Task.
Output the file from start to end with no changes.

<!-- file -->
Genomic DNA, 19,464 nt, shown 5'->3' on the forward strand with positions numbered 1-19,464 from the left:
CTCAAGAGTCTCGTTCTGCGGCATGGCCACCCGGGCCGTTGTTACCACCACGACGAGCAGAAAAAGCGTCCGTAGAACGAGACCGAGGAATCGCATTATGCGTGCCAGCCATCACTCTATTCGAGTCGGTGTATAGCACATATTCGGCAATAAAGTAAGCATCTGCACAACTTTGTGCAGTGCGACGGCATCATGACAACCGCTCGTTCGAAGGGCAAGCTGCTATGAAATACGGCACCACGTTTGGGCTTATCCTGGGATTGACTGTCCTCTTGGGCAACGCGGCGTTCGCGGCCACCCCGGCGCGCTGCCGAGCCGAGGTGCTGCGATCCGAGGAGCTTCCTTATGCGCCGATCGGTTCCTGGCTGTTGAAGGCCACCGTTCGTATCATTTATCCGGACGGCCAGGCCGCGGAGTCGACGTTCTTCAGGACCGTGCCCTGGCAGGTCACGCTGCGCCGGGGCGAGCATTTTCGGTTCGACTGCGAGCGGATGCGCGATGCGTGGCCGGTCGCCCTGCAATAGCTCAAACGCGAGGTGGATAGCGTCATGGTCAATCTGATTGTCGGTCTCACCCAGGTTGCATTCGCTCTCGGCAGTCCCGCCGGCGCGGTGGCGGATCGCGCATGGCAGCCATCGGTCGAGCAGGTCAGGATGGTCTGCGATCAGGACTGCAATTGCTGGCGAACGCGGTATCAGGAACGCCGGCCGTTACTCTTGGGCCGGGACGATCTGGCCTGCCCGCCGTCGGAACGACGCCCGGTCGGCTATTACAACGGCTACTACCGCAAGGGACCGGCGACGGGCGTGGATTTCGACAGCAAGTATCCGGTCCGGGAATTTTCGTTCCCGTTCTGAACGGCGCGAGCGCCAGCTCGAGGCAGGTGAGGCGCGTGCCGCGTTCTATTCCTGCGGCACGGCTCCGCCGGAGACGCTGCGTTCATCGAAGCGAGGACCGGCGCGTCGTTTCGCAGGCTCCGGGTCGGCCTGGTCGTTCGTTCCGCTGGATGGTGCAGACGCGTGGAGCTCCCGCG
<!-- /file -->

Genomic DNA, 19,464 nt, shown 5'->3' on the forward strand with positions numbered 1-19,464 from the left:
CTCAAGAGTCTCGTTCTGCGGCATGGCCACCCGGGCCGTTGTTACCACCACGACGAGCAGAAAAAGCGTCCGTAGAACGAGACCGAGGAATCGCATTATGCGTGCCAGCCATCACTCTATTCGAGTCGGTGTATAGCACATATTCGGCAATAAAGTAAGCATCTGCACAACTTTGTGCAGTGCGACGGCATCATGACAACCGCTCGTTCGAAGGGCAAGCTGCTATGAAATACGGCACCACGTTTGGGCTTATCCTGGGATTGACTGTCCTCTTGGGCAACGCGGCGTTCGCGGCCACCCCGGCGCGCTGCCGAGCCGAGGTGCTGCGATCCGAGGAGCTTCCTTATGCGCCGATCGGTTCCTGGCTGTTGAAGGCCACCGTTCGTATCATTTATCCGGACGGCCAGGCCGCGGAGTCGACGTTCTTCAGGACCGTGCCCTGGCAGGTCACGCTGCGCCGGGGCGAGCATTTTCGGTTCGACTGCGAGCGGATGCGCGATGCGTGGCCGGTCGCCCTGCAATAGCTCAAACGCGAGGTGGATAGCGTCATGGTCAATCTGATTGTCGGTCTCACCCAGGTTGCATTCGCTCTCGGCAGTCCCGCCGGCGCGGTGGCGGATCGCGCATGGCAGCCATCGGTCGAGCAGGTCAGGATGGTCTGCGATCAGGACTGCAATTGCTGGCGAACGCGGTATCAGGAACGCCGGCCGTTACTCTTGGGCCGGGACGATCTGGCCTGCCCGCCGTCGGAACGACGCCCGGTCGGCTATTACAACGGCTACTACCGCAAGGGACCGGCGACGGGCGTGGATTTCGACAGCAAGTATCCGGTCCGGGAATTTTCGTTCCCGTTCTGAACGGCGCGAGCGCCAGCTCGAGGCAGGTGAGGCGCGTGCCGCGTTCTATTCCTGCGGCACGGCTCCGCCGGAGACGCTGCGTTCATCGAAGCGAGGACCGGCGCGTCGTTTCGCAGGCTCCGGGTCGGCCTGGTCGTTCGTTCCGCTGGATGGTGCAGACGCGTGGAGCTCCCGCG